1950 February 20

Senator Joe McCarthy Claims List of 81 Communists in Government


Senator Joe McCarthy gave a six-hour speech on the floor of the Senate on this day, claiming to have a list of 81 Communists employed by the federal government. The number was down from the 205 he claimed in his famous speech in Wheeling, West Virginia, which launched his career as an anti-Communist crusader on February 9, 1950. Under pressure to reveal the names on his list, he finally offered the name of Dorothy Kenyon on March 8, 1950. Kenyon was an active feminist and New York City civil libertarian lawyer, whose career gave no suggestion of Communist beliefs or affiliations.

McCarthy’s reckless attacks on people and institutions for what he saw as their Communist membership or influence gave the English language the word “McCarthyism.” The Washington Post cartoonist Herblock (for Herbert Block) is credited with coining the term “McCarthyism” in a cartoon published on March 29, 1950. McCarthy’s downfall began with Edward R. Murrow’s now-famous program on the Senator, broadcast on March 9, 1954. The program is regarded as one of the most famous in the history of television.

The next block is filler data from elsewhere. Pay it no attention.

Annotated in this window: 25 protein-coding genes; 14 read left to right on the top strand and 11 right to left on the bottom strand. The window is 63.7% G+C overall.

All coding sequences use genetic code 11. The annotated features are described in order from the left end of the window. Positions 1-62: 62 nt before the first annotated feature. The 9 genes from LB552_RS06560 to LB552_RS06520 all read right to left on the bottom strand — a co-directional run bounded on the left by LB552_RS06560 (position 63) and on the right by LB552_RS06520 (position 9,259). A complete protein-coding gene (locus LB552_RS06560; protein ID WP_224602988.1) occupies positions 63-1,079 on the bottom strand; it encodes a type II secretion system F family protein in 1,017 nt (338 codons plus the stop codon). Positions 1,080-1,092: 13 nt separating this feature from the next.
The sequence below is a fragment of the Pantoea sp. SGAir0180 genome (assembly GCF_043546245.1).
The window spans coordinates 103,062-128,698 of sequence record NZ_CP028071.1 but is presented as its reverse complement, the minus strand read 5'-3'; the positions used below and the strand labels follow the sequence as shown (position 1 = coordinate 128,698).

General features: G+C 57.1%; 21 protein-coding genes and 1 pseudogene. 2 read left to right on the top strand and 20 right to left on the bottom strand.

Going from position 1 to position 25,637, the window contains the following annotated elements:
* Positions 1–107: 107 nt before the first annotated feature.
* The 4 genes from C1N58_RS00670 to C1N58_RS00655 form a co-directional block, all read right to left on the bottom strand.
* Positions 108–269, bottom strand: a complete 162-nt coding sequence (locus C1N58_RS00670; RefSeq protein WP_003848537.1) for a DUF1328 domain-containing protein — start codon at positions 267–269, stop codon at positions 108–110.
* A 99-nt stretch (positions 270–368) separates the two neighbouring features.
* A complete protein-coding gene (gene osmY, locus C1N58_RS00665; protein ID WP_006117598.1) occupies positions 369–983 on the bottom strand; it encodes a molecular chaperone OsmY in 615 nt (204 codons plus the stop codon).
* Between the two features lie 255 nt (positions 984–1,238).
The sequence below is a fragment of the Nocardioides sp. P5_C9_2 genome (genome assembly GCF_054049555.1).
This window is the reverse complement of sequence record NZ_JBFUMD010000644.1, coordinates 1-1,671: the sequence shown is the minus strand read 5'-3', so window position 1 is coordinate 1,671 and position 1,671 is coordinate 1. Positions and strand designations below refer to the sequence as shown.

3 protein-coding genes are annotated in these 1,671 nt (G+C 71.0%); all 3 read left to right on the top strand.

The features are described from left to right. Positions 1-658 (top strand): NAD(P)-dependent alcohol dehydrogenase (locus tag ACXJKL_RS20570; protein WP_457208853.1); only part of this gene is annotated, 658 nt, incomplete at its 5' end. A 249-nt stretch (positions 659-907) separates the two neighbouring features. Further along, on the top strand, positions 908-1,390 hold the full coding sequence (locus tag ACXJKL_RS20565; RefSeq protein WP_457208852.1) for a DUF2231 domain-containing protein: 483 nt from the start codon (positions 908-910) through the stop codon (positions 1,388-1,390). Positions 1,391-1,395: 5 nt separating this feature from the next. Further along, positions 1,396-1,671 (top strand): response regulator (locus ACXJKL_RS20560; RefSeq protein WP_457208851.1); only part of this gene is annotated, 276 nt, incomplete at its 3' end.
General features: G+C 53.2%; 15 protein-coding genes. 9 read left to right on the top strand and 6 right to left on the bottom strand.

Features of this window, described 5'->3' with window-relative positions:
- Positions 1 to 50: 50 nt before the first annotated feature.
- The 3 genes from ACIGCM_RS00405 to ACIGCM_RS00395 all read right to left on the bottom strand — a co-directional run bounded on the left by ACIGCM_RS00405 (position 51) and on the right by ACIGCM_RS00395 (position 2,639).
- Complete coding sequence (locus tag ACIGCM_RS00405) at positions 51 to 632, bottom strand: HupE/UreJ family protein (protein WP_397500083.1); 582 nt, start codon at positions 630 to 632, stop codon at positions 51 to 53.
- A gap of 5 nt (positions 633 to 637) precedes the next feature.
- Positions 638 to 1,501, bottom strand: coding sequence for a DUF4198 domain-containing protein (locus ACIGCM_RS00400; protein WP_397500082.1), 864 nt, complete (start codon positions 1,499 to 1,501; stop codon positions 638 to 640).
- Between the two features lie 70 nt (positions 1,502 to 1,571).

The U.S. Senate finally censured McCarthy for his conduct on December 2, 1954, and his influence quickly declined. “McCarthyism,” as a political phenomenon, however, outlived him by many decades.

Learn more: Thomas C. Reeves, The Life and Times of Joe McCarthy: A Biography (1982)

Watch the famous documentary on McCarthy, Point of Orderhttp://www.youtube.com/watch?v=2EhOdSSI8n4

See the movie based on Murrow’s famous program on McCarthy: Good Night, and Good Luck (2005)

Learn more about McCarthyism: http://www.history.com/topics/cold-war/joseph-mccarthy

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